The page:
Sri Lanka does great things in tiny towns. Africa

It’s not a smart idea to stay holed up in East London, wondering when things will get better. It’s the kind of sleepy, windy, little town that people flee as soon as they can and return to when they’ve run out of options. What’s worse is that it’s narrow-minded.

However, South Africa was stranded in East London from before last Wednesday until after this Tuesday, waiting for the tide to turn more broadly than it had in the surrounding Indian Ocean.

Sri Lanka secured their sole women’s series victory in South Africa last Wednesday by winning the third Twenty20 International at Buffalo Park. At the same location, on Tuesday, Masabata Klaas informed reporters on Friday from Kimberley that “it rained, like it always does” during the opening ODI.

In four games versus the Lankans, the washout left the home team with just one victory. There will be no victory in the series if South Africa loses both of the next two ODIs, which are scheduled for Potchefstroom on Wednesday and Kimberley on Saturday.

Did Marizanne Kapp experience any magic from East London? The standout player from South Africa received a demerit point for her passionate farewell to Chamari Athapaththu on Wednesday, and an additional point for “using an audible obscenity” following her dismissal on Tuesday, according to the ICC on Friday. Kapp has only broken the ICC rule of conduct twice in the past 24 months. Perhaps that’s what happens when you spend seven games in less than 15 months in a place so dowdy.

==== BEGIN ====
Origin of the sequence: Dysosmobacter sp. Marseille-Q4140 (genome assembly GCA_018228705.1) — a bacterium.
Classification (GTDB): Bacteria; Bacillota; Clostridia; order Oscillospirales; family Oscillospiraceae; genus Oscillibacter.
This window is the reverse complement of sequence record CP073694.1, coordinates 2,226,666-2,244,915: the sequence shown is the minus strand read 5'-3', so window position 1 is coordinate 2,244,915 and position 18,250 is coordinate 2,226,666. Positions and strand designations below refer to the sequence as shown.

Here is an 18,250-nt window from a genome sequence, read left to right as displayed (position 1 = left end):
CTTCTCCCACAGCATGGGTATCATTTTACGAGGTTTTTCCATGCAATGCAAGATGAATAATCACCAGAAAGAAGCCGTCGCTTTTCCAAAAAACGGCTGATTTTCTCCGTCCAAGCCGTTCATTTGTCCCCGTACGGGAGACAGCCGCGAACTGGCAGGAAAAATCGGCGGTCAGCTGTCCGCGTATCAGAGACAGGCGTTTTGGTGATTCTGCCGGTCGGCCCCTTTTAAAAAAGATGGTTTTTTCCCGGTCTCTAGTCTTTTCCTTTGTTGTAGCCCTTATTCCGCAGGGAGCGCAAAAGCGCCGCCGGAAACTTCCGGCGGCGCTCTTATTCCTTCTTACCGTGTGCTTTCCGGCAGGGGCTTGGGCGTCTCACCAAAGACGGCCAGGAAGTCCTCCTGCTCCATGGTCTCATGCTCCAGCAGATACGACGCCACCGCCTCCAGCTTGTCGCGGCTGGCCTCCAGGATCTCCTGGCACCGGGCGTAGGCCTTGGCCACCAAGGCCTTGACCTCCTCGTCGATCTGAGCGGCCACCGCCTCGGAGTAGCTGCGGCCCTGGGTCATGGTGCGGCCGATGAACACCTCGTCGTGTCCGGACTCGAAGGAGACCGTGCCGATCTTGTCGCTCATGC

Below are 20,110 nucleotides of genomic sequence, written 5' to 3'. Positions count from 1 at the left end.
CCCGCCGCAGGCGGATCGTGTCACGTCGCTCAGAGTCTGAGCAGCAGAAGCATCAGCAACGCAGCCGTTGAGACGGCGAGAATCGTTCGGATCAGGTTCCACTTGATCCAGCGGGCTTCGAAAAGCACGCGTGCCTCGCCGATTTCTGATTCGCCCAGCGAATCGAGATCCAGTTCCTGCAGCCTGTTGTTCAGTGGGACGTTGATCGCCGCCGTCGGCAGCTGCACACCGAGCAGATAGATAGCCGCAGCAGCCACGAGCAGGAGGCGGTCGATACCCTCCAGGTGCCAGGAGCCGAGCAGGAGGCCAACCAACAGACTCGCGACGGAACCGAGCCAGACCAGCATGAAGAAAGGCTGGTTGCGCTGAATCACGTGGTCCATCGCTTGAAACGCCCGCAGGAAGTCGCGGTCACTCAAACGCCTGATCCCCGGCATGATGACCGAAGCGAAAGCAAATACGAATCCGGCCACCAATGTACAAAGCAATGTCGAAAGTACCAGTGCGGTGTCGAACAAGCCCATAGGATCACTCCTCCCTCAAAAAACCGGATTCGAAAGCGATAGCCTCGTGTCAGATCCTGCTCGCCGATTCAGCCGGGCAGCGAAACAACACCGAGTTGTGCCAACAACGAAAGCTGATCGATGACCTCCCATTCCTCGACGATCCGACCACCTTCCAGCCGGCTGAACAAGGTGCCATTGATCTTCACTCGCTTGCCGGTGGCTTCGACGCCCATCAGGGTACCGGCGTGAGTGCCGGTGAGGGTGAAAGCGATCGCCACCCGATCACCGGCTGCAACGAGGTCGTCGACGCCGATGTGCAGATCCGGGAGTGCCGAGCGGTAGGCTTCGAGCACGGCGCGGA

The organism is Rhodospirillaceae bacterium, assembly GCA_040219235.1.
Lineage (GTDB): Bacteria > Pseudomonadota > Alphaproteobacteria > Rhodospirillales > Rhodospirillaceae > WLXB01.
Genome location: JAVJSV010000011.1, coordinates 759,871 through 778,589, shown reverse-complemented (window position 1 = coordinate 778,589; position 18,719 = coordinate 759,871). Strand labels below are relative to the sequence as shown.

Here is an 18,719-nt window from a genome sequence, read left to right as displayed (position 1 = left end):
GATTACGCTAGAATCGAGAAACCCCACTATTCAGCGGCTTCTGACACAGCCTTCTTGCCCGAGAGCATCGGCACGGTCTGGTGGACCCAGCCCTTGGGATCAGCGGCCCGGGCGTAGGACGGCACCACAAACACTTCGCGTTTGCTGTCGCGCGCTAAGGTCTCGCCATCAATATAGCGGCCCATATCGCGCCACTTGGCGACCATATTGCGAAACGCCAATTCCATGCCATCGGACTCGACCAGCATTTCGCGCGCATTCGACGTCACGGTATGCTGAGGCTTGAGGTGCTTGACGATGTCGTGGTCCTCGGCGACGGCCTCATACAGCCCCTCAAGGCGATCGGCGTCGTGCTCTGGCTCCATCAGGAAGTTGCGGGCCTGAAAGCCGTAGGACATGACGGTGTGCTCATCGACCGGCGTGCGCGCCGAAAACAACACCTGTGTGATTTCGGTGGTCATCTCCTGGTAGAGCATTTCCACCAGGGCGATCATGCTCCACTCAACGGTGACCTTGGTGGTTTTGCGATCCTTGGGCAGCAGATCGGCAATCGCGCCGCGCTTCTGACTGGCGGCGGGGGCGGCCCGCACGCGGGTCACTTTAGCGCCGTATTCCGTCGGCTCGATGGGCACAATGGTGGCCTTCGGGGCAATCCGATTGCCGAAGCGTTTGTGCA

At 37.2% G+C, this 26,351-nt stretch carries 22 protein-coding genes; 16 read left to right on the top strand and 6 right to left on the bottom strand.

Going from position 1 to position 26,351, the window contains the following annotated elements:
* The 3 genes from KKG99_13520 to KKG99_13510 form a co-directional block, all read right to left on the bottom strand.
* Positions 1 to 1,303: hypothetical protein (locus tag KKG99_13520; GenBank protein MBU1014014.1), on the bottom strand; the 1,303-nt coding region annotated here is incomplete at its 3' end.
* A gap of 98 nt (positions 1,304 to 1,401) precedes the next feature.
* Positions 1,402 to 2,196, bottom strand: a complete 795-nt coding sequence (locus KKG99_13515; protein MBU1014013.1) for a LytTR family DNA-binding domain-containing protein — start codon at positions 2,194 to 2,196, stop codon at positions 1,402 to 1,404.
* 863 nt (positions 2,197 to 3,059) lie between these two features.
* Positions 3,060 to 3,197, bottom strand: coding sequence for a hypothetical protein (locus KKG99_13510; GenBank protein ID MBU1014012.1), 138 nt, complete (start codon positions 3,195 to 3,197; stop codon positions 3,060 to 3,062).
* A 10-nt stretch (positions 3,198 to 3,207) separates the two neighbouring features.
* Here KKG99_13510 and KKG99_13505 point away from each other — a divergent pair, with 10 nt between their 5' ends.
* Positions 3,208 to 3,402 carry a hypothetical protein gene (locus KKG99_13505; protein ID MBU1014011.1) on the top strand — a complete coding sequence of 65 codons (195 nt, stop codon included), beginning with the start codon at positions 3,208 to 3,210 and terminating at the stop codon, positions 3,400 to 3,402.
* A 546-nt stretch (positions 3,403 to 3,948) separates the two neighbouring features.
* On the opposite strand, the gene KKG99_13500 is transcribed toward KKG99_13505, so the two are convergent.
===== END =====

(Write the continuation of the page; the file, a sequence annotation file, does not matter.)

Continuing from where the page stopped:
Still, Tazmin Brits had remarkably pleasant memories of their time in East London. She found her stride on Tuesday, scoring 116, her second century in 25 innings in the format after scoring 29 runs in three innings in the T20Is. Most importantly, she hadn’t let the gloomy conditions during the days leading up to the game interfere with her preparation.

After the game on Tuesday, Brits told reporters, “I came to the indoor nets [at Buffalo Park] and I hit a few balls even though it was raining.” “And I tried to convince myself that I’m still good enough to make these runs.” She demonstrated this to herself by hitting Achini Kulasuriya’s opening three deliveries for four runs. “I thought, ‘Yesterday [a typical South African exclamation]!'” when I reached those borders. We’re going!”

What may Kimberley produce? As the sun shone on Friday, Athapaththu told reporters, “It’s like Melbourne weather.” The weather on Saturday called for more of the same. That ought to brighten up another location that isn’t the most well-liked in South Africa. And neither is Potch, nor Benoni, the site of the inaugural T20I match. This is the situation faced by women’s teams, who are not as often as their male counterparts seen at the larger arenas.

Athapaththu was having fun in spite of this: “South Africa is one of my favourite countries.” I adore the ambience, the weather, and most of all, the friendliness. The folks are quite pleasant. I adore the animals, and the nation is lush and green with lots of rivers and mountains. Although I’ve just come to play cricket, I intend to return as a tourist since I want to explore a lot of other locations.”

The consistently upbeat Athapaththu may have appeared particularly happier as a result of her team’s performance on this tour. They say to sing while you’re winning. Regardless of where you are.

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